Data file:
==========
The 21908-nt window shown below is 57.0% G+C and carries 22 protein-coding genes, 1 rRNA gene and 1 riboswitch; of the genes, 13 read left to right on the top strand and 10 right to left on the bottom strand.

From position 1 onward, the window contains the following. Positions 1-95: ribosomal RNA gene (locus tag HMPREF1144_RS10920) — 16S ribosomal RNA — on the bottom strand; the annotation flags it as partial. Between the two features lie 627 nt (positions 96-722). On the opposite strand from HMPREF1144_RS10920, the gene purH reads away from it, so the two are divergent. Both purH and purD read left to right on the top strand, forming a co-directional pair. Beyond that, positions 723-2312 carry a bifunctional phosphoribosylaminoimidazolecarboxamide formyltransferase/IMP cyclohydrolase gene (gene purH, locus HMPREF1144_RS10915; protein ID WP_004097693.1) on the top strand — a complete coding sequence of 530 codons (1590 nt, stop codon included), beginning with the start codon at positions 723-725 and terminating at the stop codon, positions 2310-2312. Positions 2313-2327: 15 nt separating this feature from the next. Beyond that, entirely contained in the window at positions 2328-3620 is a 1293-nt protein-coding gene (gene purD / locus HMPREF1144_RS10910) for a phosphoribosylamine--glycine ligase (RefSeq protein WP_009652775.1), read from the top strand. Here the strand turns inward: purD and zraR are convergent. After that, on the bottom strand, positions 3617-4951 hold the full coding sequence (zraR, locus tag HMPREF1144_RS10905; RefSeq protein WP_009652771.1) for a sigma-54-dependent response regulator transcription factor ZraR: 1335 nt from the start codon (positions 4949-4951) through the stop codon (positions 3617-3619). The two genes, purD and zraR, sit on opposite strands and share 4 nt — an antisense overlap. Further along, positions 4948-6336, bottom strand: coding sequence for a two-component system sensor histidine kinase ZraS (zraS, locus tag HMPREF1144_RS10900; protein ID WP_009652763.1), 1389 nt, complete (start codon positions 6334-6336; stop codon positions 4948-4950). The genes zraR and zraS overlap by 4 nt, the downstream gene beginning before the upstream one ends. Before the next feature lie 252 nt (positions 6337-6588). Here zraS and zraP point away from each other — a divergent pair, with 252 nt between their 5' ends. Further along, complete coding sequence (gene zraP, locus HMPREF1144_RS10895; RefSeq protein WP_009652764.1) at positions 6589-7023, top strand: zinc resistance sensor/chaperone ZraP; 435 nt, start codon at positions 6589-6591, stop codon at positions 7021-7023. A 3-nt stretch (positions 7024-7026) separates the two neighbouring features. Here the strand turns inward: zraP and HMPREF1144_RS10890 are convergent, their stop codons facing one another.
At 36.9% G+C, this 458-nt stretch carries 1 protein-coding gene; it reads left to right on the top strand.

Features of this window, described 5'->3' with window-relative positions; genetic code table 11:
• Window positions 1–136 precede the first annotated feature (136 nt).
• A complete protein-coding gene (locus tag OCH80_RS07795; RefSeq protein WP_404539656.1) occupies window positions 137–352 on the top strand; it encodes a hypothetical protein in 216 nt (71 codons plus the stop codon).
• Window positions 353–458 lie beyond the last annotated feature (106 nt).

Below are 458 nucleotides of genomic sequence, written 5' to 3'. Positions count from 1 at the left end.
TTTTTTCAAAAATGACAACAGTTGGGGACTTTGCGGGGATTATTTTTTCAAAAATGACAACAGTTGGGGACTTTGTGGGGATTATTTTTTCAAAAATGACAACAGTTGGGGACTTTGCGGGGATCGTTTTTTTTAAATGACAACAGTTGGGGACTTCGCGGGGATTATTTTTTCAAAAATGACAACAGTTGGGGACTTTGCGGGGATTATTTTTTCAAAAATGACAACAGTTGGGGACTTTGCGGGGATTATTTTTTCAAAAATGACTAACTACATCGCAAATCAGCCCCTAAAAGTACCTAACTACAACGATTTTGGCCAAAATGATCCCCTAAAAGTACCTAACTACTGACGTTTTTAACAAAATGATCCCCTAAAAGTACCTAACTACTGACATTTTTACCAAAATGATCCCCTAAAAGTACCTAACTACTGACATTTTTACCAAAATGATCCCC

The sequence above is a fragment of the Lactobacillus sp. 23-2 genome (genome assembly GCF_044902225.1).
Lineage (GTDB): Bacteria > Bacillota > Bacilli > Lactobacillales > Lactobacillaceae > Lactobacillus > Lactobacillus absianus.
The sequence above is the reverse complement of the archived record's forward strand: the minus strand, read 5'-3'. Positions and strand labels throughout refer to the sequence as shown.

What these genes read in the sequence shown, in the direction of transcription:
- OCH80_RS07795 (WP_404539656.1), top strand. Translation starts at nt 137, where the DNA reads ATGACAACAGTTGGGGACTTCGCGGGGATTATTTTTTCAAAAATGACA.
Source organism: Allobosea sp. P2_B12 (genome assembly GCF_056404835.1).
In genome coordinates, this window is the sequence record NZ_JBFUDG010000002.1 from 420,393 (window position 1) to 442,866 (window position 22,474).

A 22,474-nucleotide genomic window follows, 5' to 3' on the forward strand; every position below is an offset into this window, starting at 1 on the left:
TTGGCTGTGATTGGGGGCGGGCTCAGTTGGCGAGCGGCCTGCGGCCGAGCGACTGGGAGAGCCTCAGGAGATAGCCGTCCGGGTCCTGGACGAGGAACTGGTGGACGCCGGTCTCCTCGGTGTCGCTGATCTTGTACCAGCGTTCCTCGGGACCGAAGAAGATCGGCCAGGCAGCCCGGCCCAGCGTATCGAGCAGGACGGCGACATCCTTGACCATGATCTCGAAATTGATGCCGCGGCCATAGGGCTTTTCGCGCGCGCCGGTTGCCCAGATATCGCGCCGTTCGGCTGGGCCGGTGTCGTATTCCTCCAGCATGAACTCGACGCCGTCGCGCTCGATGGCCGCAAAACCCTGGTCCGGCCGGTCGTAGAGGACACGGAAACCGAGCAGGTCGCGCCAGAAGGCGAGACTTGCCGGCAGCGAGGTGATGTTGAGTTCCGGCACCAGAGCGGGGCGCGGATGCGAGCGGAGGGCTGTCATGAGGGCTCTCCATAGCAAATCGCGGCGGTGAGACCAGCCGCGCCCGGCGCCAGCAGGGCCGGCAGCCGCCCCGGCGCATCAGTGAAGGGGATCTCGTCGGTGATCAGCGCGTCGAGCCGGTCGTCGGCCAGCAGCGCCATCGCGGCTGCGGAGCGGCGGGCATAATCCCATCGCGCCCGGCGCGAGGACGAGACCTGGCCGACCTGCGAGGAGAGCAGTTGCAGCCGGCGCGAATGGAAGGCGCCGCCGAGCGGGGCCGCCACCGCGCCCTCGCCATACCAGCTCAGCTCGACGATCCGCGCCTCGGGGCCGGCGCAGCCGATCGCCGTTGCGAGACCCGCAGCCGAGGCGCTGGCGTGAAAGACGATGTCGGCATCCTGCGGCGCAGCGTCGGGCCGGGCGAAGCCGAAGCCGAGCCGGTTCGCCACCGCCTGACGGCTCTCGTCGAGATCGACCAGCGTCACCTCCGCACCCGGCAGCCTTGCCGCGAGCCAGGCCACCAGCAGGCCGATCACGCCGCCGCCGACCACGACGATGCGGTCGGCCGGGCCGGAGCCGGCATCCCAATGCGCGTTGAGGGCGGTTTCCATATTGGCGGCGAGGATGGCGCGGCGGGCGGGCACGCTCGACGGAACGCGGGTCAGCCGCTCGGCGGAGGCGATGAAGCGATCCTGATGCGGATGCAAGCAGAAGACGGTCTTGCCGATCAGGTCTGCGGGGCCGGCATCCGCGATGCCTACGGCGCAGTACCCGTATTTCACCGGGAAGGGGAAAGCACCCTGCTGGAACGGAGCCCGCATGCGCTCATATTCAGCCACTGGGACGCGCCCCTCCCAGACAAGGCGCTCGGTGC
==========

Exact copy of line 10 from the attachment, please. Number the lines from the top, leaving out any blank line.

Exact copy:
The sequence above is a fragment of the Lactobacillus sp. 23-2 genome (genome assembly GCF_044902225.1).